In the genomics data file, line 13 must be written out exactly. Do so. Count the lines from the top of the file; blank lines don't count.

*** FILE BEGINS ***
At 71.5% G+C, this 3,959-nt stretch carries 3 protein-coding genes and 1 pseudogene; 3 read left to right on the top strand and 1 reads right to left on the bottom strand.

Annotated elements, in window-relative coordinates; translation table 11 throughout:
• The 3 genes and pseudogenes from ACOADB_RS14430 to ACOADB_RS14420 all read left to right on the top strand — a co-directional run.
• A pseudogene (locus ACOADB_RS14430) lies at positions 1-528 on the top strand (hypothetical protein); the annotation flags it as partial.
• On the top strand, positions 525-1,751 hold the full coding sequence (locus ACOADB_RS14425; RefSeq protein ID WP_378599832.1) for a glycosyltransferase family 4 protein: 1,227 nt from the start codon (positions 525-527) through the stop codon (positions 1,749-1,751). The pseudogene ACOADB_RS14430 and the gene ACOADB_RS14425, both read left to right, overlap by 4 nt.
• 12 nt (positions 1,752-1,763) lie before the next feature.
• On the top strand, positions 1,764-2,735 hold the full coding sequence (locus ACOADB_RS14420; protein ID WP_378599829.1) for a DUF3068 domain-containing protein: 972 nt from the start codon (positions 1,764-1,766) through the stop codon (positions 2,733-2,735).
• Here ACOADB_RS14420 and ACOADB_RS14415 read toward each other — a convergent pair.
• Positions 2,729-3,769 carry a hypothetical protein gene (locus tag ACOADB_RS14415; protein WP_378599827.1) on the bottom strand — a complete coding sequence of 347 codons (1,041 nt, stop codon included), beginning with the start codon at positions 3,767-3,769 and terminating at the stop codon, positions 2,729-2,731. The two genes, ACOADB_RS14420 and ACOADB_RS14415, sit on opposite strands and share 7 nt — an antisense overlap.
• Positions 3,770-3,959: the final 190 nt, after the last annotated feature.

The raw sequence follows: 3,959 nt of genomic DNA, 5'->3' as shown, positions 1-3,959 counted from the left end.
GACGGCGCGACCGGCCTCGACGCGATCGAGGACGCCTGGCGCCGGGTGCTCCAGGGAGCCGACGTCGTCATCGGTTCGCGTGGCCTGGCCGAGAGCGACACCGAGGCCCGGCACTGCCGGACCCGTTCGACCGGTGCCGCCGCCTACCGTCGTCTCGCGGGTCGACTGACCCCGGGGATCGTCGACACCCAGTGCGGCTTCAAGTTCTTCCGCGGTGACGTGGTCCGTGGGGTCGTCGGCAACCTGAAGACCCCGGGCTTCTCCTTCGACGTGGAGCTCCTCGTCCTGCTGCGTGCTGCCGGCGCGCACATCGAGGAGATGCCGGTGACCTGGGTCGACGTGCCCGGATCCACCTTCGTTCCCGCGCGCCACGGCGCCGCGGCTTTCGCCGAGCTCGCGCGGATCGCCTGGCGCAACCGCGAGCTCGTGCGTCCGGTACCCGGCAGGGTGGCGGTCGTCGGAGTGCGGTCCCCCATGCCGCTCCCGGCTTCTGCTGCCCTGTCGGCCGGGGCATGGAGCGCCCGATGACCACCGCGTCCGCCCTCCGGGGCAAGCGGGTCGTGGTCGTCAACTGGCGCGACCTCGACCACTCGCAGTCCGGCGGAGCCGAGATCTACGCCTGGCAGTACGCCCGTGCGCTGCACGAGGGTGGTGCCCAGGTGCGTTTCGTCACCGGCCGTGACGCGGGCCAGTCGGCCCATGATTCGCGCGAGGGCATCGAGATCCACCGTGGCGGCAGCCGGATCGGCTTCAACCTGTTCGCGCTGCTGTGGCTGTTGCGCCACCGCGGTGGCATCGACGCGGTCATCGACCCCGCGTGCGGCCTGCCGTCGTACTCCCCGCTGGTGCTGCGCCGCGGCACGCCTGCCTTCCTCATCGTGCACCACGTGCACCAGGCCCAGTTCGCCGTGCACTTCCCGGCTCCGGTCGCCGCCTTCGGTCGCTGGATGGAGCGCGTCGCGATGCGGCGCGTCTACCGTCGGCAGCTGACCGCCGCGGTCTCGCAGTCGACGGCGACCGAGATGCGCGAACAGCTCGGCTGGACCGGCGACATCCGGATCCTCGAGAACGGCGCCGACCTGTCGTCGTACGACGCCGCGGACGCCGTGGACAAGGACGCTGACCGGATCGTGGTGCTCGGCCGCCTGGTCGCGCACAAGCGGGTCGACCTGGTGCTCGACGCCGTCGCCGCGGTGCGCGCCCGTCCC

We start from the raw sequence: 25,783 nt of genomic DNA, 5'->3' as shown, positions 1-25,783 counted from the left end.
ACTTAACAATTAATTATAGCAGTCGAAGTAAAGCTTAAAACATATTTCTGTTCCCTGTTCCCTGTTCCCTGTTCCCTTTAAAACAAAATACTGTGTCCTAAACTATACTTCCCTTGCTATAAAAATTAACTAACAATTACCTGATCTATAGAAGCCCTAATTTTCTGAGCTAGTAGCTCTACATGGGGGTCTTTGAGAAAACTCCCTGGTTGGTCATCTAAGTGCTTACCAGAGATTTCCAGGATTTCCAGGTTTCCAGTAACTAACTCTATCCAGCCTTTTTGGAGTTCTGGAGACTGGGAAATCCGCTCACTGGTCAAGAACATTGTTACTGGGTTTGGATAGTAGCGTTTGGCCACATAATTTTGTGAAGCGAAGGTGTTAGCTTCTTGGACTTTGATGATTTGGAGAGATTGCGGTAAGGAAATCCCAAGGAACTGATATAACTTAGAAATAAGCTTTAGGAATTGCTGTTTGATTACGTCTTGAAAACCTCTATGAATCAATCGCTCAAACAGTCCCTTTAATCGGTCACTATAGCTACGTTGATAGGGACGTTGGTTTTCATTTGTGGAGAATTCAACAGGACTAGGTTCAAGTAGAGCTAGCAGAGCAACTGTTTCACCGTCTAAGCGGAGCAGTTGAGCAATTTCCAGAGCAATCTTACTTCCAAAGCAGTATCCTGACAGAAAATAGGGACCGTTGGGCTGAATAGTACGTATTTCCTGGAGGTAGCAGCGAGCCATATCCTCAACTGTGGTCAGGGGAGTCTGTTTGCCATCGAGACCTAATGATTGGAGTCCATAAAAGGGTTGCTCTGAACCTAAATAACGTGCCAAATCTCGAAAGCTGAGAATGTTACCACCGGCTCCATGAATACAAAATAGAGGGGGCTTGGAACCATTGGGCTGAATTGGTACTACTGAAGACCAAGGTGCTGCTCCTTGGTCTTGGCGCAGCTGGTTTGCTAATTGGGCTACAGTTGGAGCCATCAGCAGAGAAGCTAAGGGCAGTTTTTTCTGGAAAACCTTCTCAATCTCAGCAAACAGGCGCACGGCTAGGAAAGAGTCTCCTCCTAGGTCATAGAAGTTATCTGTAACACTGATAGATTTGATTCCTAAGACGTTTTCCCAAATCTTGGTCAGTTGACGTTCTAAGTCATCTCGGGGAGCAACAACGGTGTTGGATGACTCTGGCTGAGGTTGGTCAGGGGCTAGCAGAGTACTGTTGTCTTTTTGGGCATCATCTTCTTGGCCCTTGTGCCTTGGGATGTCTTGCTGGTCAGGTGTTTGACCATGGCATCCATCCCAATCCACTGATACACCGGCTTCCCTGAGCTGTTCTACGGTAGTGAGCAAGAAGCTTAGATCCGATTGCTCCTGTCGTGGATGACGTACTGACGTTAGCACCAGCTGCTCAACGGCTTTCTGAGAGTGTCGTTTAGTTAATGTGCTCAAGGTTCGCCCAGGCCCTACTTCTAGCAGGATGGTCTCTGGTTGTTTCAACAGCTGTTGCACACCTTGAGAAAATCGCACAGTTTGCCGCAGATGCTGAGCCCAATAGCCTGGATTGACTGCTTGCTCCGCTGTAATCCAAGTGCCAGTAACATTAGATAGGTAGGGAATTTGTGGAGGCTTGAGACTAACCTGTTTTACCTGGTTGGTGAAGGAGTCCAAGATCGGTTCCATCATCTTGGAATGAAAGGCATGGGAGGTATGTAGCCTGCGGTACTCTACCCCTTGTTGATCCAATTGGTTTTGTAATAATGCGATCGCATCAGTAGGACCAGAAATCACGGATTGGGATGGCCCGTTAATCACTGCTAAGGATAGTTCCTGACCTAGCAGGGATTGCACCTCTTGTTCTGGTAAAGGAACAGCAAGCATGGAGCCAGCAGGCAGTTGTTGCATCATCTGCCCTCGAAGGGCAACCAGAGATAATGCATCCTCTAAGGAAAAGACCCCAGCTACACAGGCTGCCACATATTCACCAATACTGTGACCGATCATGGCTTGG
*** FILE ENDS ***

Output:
We start from the raw sequence: 25,783 nt of genomic DNA, 5'->3' as shown, positions 1-25,783 counted from the left end.